Your appearance today is particularly timely given the confluence of many related events. The war in Afghanistan continues; the confrontation with Iraq and all that entails continues; international terrorist acts continue to be a part of our own and our friends' and allies' daily experience.

The Congress, this week, seeks to finalize authorization for the Department of Homeland Security. In fact, we did that last evening in the House, the largest reorganization in Federal Government in 50 years, and the Bob Stump National Defense Authorization Act is on its way to the White House for the President's signature.

Governor, many of the elements of your prepared statement warrant detailed discussion. Time is going to limit our ability to talk about them, but two of the recommendations I think are extremely important and, personally, have been at the top of my agenda for the past five years. The one deals with creating a national data fusion center, and that, contrary to what was editorialized in the national press as recently as this morning, does not mean that we have to create big brother watching on every American citizen.

As you well know and as you have pointed out continuously, what we have been talking about since 1997-in fact, we put language in two successive defense bills, in 1999 and 2000, calling for the creation of a National Data Fusion Center primarily aimed at external intelligence, intelligence collected overseas-does not violate the rights and the freedoms of people here at home in America. We want your full, candid assessment on that issue.

And the second is a recommendation that you have been calling for and which I just raised before I came here from attending a meeting with the Steering Committee of the new Congress, which I am a member of, and that is the creation and the need for a consolidation of oversight of homeland security.

When we finish the homeland security bill and the President signs it into law, perhaps in a week or two, there will be a big Oval Office ceremony. But if we don't take the additional steps as a Congress and consolidate the authorization and the appropriation, that Agency, in my opinion, may be doomed to failure. We currently have 88 committees and subcommittees that have a piece of the jurisdiction of the new Cabinet Department of Homeland Security. It is unthinkable that we would have 88 committees and subcommittees attempt to control what is going to be in itself a very difficult task of standing up this new Agency.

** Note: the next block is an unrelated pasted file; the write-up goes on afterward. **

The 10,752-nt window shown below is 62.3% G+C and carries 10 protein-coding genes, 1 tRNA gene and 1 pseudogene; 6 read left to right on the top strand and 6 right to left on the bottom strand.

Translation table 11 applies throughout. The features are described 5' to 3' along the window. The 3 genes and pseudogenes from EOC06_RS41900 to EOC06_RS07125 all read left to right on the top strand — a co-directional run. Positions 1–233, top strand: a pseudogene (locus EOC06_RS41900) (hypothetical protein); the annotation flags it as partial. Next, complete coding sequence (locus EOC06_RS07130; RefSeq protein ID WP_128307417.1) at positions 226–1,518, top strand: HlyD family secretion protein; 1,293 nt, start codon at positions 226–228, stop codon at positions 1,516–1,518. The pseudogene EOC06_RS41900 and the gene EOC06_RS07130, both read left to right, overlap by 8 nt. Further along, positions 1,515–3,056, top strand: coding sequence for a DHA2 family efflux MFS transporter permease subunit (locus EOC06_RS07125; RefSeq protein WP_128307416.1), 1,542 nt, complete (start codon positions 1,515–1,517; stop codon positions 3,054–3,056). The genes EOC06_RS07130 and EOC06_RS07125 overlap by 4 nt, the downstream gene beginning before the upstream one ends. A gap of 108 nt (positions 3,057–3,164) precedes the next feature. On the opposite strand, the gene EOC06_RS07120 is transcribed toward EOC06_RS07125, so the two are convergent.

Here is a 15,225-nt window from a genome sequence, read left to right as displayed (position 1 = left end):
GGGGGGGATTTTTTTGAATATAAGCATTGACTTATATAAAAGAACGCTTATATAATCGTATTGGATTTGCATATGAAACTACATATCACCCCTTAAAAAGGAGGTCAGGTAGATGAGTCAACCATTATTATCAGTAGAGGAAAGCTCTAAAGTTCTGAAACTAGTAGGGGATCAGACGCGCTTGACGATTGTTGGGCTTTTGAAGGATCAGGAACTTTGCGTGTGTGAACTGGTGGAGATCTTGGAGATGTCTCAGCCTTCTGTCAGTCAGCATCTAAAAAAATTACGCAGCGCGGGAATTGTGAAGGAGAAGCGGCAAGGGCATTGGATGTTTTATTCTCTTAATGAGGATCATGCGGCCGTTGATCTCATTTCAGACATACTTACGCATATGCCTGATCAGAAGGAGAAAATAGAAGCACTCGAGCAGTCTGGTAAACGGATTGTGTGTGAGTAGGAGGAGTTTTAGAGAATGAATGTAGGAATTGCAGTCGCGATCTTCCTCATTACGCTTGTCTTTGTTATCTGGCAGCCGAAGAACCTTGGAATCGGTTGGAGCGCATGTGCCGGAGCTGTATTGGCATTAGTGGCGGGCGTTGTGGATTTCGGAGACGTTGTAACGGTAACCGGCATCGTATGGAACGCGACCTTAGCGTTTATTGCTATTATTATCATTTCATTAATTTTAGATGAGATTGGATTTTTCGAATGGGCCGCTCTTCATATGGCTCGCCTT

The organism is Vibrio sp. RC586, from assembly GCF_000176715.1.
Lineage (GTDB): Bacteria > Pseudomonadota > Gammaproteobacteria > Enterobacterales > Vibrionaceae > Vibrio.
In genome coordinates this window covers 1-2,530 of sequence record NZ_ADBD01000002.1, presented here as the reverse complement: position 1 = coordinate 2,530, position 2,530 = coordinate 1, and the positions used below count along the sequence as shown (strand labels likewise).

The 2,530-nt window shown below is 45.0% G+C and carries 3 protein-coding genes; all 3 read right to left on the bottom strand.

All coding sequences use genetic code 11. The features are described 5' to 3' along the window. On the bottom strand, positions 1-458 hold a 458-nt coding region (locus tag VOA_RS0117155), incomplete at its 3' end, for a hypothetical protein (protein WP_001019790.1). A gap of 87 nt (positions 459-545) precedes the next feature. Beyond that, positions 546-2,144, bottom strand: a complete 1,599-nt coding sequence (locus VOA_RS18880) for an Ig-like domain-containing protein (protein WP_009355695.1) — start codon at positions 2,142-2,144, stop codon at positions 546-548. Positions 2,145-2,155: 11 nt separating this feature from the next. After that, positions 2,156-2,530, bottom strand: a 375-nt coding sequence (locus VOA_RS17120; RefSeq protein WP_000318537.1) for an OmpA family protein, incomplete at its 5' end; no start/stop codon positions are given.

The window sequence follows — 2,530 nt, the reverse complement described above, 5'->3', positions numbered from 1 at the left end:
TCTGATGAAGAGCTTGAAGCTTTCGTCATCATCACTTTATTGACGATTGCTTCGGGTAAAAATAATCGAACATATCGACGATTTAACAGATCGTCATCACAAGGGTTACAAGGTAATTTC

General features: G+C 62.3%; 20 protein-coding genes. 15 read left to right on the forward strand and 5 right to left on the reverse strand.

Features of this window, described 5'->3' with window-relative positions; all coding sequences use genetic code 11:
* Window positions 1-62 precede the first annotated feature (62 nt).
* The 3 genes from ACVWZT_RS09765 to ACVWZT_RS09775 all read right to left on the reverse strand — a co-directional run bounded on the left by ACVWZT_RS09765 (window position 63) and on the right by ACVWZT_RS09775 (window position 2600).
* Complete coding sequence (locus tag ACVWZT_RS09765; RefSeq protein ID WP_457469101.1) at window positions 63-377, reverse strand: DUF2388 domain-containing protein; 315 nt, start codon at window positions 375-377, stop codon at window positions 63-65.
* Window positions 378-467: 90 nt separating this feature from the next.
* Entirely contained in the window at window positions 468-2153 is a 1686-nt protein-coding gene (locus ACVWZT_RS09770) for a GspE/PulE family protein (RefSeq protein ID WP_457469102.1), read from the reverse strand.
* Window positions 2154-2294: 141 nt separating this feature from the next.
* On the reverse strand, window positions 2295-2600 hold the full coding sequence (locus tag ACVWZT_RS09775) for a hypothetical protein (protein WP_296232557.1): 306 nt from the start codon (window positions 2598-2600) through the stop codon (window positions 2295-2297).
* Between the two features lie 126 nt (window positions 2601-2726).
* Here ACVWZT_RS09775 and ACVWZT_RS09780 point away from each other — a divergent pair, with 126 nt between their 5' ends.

You have been at the forefront of that, and we appreciate that. And I can tell you that many of us in the Congress will be pushing. Chairman Young has already said he is going to consolidate the appropriation process, and what I think we have to do is based on the recommendation that you all have been putting forth, and that is to consolidate the authorization process as well.

So, we appreciate your being here. The gentleman from Mississippi, my good friend, Gene Taylor, is not here. And he is very concerned and interested in this issue. I am going to ask unanimous consent that he can put whatever comments he wants in the record, along with the distinguished ranking member, Mr. Skelton, who has an intense interest in this area.

And again, the lack of their appearance here does not indicate that they are not interested. They are. I have had discussions with each of them. It is just, unfortunately, this two day period we are here, a lot is happening. We wanted to give you the chance to come before us and the country and present your outline during this very critical time period, which is why we scheduled this hearing at this very difficult time. But I want you to understand that our colleagues on both sides of the aisle do want to work with the Commission, do want to continue their support, and appreciate the work that you have been providing for us up until this point in time.